Some 63 new Handi-Vans will be added to Honolulu’s heavily used paratransit fleet in the coming months, the city’s Department of Transportation Services announced this week.

At the same time, the city plans to retire 48 aging vans in total, DTS spokesman Travis Ota said in an email. That net gain of 15 vehicles will bring the Handi-Van’s fleet total to 205 vans.

That happens to be the maximum capacity of paratransit vans that Oahu Transit Services is able to accommodate for the city, according to a 2017 report that looked at managing Handi-Van’s growth. It’s among the most heavily used paratransit services in the country.

A Handi-Van pulls out of The Queen’s Medical Center. The city is adding new vans in the coming months and growing the fleet by 15 more vehicles, putting it at capacity. PF Bentley/Civil Beat

For years, the city has been challenged — and sometimes struggled — to keep up in replacing Honolulu’s constantly aging Handi-Vans. In the past decade, at least three vans have caught fire while on the road, and in one of those cases the driver had to swiftly evacuate passengers before flames consumed the vehicle.

The service’s on-time performance has generally struggled amid such high demand and the often crippling constraints of Oahu’s congested road grid. Its Americans with Disabilities Act-certified customers also face hurdles to get through on the reservation line.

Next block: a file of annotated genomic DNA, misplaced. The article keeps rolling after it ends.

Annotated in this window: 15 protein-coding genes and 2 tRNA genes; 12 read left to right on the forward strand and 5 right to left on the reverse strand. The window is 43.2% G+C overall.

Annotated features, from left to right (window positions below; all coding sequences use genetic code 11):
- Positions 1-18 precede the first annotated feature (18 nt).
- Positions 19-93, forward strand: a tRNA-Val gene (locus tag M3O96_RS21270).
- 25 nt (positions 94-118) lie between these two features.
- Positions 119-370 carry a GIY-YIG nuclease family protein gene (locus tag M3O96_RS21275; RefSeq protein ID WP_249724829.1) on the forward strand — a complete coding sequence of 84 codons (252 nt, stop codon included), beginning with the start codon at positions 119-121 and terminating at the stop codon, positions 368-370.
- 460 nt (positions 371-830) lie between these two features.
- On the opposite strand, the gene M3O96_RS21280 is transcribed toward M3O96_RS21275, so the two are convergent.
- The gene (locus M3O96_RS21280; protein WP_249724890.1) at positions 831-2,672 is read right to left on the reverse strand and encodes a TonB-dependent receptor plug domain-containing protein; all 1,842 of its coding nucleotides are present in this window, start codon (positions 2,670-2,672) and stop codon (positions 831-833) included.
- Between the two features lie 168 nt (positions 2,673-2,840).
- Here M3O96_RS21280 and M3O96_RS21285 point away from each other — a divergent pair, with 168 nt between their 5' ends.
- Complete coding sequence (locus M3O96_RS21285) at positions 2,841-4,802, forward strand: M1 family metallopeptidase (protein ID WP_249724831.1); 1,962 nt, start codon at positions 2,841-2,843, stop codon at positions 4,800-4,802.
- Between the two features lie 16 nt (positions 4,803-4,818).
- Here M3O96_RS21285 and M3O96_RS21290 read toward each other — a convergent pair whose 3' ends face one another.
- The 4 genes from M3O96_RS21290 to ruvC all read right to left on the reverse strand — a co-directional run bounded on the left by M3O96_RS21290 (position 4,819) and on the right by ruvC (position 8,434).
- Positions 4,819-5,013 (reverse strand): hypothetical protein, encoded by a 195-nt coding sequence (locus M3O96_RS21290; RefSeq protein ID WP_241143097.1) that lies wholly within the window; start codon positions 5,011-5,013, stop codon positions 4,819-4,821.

Furthermore, Handi-Van officials have repeatedly voiced frustration with the service’s dispatch software, Trapeze. The software’s mapping has caused problems sending vehicles across the island to pick up different passengers, sometimes extending trips by hours, they say.

The city has issued a so-called “request for information” from dispatch software vendors, and it’s currently seeking funds for a new request for proposals to provide Handi-Van’s dispatch, according to Ota.

The 2017 report on growth management, meanwhile, proposed that the city purchase more property to accommodate the growing Handi-Van fleet.

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